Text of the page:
P016: DYNAMIC OCCLUSION OF THE CORONARY ARTERIES: A RARE COMPLICATION OF PERICARDIAL RESECTION
Zachary J Fleissner, DO, MS1; John Bradshaw, MD2; Ashley V Fritz, DO1; Gohalem G Felema, MD1; 1Mayo Clinic Jacksonville; 2Baptist Medical Center Jacksonville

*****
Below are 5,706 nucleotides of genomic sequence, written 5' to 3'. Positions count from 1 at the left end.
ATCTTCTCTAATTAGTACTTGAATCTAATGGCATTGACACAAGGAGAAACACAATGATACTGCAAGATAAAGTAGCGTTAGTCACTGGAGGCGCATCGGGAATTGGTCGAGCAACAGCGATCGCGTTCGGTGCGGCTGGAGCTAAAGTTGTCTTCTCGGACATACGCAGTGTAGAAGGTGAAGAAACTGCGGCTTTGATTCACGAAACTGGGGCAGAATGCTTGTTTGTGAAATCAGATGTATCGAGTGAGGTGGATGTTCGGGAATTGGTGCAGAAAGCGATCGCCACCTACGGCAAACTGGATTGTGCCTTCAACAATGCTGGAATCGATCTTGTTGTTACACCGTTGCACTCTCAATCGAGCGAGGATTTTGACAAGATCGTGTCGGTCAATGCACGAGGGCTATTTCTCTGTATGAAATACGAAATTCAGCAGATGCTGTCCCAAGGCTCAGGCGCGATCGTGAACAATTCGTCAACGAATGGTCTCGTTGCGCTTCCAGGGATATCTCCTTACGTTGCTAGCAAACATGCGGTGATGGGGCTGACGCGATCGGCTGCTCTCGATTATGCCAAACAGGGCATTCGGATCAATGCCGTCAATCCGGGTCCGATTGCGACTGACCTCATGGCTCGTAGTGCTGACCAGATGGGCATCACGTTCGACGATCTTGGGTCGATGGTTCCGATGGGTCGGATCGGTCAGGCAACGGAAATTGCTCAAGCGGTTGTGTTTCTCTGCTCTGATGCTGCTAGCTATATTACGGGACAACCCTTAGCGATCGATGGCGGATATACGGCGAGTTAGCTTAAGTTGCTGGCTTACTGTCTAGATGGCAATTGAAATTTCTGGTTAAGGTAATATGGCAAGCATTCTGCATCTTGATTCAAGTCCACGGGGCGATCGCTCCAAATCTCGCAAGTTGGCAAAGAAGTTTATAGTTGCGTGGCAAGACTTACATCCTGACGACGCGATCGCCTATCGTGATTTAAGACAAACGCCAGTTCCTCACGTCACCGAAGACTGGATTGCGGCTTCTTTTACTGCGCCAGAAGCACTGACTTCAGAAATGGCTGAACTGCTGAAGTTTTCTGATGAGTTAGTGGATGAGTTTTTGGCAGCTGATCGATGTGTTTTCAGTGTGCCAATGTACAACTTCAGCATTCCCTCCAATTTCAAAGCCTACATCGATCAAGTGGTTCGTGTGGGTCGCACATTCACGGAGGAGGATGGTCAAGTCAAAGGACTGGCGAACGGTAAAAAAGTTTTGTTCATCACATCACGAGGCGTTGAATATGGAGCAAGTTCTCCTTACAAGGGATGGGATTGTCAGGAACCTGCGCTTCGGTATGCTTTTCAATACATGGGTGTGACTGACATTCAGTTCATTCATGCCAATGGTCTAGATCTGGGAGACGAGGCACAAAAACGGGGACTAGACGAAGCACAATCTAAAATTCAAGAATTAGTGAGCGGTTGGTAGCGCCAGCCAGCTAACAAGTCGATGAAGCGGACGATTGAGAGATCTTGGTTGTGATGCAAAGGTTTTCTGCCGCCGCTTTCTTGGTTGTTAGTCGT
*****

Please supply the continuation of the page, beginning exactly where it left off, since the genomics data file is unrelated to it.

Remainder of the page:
We present the case of a 21 year old, 66 kilogram(kg) female with cardiac herniation through the pericardium and secondary dynamic coronary occlusion. Our patient has a medical history significant for left lower leg osteosarcoma diagnosed at 14 years old. She underwent simultaneous oncologic and orthopedic evaluation resulting in tumor resection and limb salvage procedure in 2012 and chemotherapy treatment. During the evaluation for metastasis, a bone scan demonstrated tracer up-take of the 11th rib, denoting likely metastasis. She was referred for surgical evaluation and resection of posterior right 11th rib section. Two years later she again had recurrent osteosarcoma metastasis to the left upper lobe with subsequent resection. Unfortunately the metastasis returned again 2015. Surveillance CT scans demonstrated recurrence to the lingula with possible adherence of the lingula to the pericardium. As such she underwent exploratory thoracotomy with wedge resection of a portion of the lingular lobe as well as a 3cm x 3cm piece of pericardium was excised. She continued her concurrent chemotherapy treatment and was deemed in remission. As part of routine surveillance after chemotherapy and radiation treatment she continued routine echocardiograms. In 2018 she underwent echocardiogram and where abnormal asymmetric left ventricular apical dilation with normal LV systolic function was noted. This prompted further investigation with a cardiac MRI and coronary angiography. The coronary angiography demonstrated normal coronary anatomy. With an indentation inferiorly in the RV wall consistent with constriction by the pericardium. The left anterior descending coronary artery was noted to have dynamic, yet complete occlusion at the midportion near the obtuse marginal artery. Also noted was a similar dynamic complete occlusion of the circumflex coronary artery. The cardiac MRI demonstrated a discrete indentation into the mid to apical right ventricular wall which appeared to be from an external constriction. The herniation of the apical half of the heart through the pericardial opening created a circumferential constriction around both ventricles (Image 1 and Image 2). The main impact of this finding appeared to be abnormal diastolic filling where the ventricles were constrained from fully expanding. The apparent herniation of the apical portion of the ventricles was deemed through a likely opening in the pericardium from the prior mentioned surgical excision of pericaridum. Given the dynamic occlusion of the coronary arteries and abnormal diastolic ventricular filling, she was referred to cardiothoracic surgery for further evaluation and management. The patient was scheduled for median sternotomy and surgical repair of pericardium with bovine pericardium (image 3). She underwent uneventful induction of anesthesia with 250 micrograms(mcg) of fentanyl, 30 miligrams(mg) of ketamine, 2mg of midazolam and 60mg of 2% lidocaine. Post-induction arterial line, central line and large bore peripheral intra-venous access were established.